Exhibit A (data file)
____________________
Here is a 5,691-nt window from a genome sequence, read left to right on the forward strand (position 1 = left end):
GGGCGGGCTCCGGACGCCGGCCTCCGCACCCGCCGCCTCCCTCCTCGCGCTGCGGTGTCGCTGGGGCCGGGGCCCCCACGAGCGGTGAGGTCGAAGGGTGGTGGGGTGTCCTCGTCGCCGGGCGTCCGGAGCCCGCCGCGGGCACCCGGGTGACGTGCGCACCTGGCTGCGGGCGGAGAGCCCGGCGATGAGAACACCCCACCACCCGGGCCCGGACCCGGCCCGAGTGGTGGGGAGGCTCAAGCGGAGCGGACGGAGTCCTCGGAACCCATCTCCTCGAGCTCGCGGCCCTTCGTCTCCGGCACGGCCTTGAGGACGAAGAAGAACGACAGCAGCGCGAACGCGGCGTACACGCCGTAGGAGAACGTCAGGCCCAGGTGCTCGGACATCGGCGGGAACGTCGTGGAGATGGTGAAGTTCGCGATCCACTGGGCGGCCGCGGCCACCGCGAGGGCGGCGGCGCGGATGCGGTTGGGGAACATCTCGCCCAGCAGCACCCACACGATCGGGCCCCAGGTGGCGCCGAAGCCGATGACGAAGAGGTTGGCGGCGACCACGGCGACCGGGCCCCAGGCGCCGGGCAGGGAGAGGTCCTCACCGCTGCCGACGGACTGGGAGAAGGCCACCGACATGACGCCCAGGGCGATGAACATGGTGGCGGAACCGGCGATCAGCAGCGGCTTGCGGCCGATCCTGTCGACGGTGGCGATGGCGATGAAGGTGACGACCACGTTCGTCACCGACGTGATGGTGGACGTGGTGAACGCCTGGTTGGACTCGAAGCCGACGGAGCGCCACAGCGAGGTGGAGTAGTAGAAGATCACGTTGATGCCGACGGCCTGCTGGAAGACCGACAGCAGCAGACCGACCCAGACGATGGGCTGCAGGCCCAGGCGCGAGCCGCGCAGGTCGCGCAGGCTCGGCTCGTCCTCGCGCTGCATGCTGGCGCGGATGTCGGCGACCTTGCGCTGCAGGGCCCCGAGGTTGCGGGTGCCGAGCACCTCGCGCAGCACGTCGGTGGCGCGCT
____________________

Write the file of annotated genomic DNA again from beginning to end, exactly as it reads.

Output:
Here is a 5,691-nt window from a genome sequence, read left to right on the forward strand (position 1 = left end):
GGGCGGGCTCCGGACGCCGGCCTCCGCACCCGCCGCCTCCCTCCTCGCGCTGCGGTGTCGCTGGGGCCGGGGCCCCCACGAGCGGTGAGGTCGAAGGGTGGTGGGGTGTCCTCGTCGCCGGGCGTCCGGAGCCCGCCGCGGGCACCCGGGTGACGTGCGCACCTGGCTGCGGGCGGAGAGCCCGGCGATGAGAACACCCCACCACCCGGGCCCGGACCCGGCCCGAGTGGTGGGGAGGCTCAAGCGGAGCGGACGGAGTCCTCGGAACCCATCTCCTCGAGCTCGCGGCCCTTCGTCTCCGGCACGGCCTTGAGGACGAAGAAGAACGACAGCAGCGCGAACGCGGCGTACACGCCGTAGGAGAACGTCAGGCCCAGGTGCTCGGACATCGGCGGGAACGTCGTGGAGATGGTGAAGTTCGCGATCCACTGGGCGGCCGCGGCCACCGCGAGGGCGGCGGCGCGGATGCGGTTGGGGAACATCTCGCCCAGCAGCACCCACACGATCGGGCCCCAGGTGGCGCCGAAGCCGATGACGAAGAGGTTGGCGGCGACCACGGCGACCGGGCCCCAGGCGCCGGGCAGGGAGAGGTCCTCACCGCTGCCGACGGACTGGGAGAAGGCCACCGACATGACGCCCAGGGCGATGAACATGGTGGCGGAACCGGCGATCAGCAGCGGCTTGCGGCCGATCCTGTCGACGGTGGCGATGGCGATGAAGGTGACGACCACGTTCGTCACCGACGTGATGGTGGACGTGGTGAACGCCTGGTTGGACTCGAAGCCGACGGAGCGCCACAGCGAGGTGGAGTAGTAGAAGATCACGTTGATGCCGACGGCCTGCTGGAAGACCGACAGCAGCAGACCGACCCAGACGATGGGCTGCAGGCCCAGGCGCGAGCCGCGCAGGTCGCGCAGGCTCGGCTCGTCCTCGCGCTGCATGCTGGCGCGGATGTCGGCGACCTTGCGCTGCAGGGCCCCGAGGTTGCGGGTGCCGAGCACCTCGCGCAGCACGTCGGTGGCGCGCT